13th Street Kitchens’ Little Sister Opening Pushed to ‘Some Time’ Next Year 

Hesitant to say the restaurant has been delayed, per se, owner Michael Pasquarello says he’s now ‘working backwards’ on a few projects that were initially announced in 2019.
13th Street Kitchens’ Little Sister Opening Pushed to ‘Some Time’ Next Year
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Little Sister – the Southern Italian concept and “homage” to 13th Street Kitchen owners Michael and Jeniphur Pasquarello’s roots – is now looking to open “some time” next year, says Michael Pasquarello, who declined to give any more specifics on a proposed timeline.

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Despite being “deep into the planning phases,” including framing the space and outlining plumbing and electric, Pasquarello says he’s officially “sitting on my hands for now and not opening my mouth until we have a very clear window” for when Little Sister might open, but that it definitely won’t be happening this year.  

The restaurant first gained media attention back in 2019, when Philly Mag reported that its opening was “roughly scheduled for early 2020.” Then, in 2021, the Philadelphia Business Journal caught up with Pasquarello, who said his restaurant group had “plans to break ground in September with a potential opening in the works for about a year from now.”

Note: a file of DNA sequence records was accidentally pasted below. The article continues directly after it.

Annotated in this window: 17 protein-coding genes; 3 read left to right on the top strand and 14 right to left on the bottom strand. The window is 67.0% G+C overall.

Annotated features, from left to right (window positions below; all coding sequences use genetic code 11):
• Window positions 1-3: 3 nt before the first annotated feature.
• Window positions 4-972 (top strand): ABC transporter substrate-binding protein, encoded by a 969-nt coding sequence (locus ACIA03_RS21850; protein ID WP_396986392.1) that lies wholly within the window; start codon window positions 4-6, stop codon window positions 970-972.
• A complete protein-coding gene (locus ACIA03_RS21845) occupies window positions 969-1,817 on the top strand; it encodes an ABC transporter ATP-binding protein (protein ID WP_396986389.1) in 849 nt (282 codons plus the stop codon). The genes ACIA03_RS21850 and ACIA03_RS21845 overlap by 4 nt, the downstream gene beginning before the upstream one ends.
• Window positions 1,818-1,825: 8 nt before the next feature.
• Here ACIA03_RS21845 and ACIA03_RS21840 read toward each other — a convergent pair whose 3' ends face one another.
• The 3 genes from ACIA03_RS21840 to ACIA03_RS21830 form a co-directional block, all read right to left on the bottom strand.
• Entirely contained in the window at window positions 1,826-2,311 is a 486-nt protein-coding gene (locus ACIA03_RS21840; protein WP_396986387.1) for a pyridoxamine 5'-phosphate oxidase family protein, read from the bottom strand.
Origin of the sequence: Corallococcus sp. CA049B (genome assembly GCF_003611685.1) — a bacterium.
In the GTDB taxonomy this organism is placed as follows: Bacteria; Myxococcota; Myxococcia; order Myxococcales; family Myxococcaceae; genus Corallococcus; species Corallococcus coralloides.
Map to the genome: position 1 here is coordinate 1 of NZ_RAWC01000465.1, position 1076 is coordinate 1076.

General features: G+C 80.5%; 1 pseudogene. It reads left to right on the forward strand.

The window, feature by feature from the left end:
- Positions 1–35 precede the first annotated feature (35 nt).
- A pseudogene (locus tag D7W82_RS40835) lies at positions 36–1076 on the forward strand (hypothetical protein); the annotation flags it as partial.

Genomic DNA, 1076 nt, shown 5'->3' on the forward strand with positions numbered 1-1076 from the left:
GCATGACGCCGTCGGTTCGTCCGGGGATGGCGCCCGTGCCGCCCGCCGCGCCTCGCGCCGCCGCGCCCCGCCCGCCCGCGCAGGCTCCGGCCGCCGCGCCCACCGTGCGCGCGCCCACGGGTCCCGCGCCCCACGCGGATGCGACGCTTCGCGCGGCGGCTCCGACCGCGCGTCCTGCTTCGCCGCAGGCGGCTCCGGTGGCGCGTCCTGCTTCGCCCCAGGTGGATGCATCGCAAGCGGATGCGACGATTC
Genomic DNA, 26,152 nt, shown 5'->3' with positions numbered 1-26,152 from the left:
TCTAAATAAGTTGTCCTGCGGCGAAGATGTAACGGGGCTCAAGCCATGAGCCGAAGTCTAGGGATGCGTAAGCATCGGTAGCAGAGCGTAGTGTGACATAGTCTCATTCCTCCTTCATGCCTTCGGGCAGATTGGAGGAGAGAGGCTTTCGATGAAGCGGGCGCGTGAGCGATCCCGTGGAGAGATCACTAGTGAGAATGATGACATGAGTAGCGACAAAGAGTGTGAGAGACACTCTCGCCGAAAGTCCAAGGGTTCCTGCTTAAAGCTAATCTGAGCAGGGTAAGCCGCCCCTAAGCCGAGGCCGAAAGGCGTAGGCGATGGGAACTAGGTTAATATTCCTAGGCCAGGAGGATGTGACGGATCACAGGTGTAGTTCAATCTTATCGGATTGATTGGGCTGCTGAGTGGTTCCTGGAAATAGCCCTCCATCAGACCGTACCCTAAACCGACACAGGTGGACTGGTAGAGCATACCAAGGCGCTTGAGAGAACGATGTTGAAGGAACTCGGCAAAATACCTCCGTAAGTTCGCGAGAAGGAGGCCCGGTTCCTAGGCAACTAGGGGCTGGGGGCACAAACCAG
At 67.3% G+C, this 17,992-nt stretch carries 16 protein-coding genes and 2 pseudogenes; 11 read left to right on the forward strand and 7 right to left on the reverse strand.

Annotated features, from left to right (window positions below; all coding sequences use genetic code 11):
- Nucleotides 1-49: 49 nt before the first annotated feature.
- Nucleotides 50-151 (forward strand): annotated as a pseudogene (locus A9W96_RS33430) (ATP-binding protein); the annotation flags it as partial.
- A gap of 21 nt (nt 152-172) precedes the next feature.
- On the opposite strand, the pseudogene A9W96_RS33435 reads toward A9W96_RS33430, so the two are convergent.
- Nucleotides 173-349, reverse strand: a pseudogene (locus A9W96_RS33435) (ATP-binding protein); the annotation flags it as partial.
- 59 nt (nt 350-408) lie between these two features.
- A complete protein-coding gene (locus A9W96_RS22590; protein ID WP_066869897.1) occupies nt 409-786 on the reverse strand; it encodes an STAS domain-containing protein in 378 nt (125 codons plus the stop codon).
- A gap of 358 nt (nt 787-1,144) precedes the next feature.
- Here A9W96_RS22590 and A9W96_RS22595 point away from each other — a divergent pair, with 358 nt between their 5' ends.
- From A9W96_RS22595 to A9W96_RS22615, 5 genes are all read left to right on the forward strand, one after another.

Unfortunately, like so many businesses, the totality of the COVID-19 pandemic meant things at Little Sister would have to slow down a bit. 

“I don’t think it was really delays,” Pasquarello tells What Now Philadelphia. “It was announced in 2019 and it was slated for a late 2020, if not 2021 opening, and we all know what was going on during those years. That’s why we held off. We got pushed back everywhere.”

Nevertheless, when it does open, Little Sister will be located at 448 N 10th St., serving up homemade pasta, pizza, and crucially, “proper table-side service.” Speaking to Philly Mag, Pasquarello explained: 

“There’s some great service in Philly, and I’m not saying service is dead – but it’s slowly being choked to death. Servers today are not meant to be seen or heard. I want to bring it back: rolling carts of porchetta or roast beef in the dining room, carved and served with all the accoutrements table-side.”

Drew Pittock

Drew Pittock is a freelance writer from Los Angeles, CA. He’s covered music, culture, and plant-based cuisine for various media outlets from Beijing to Tallinn and beyond. He currently lives in El Paso, TX with his wife and their cat.
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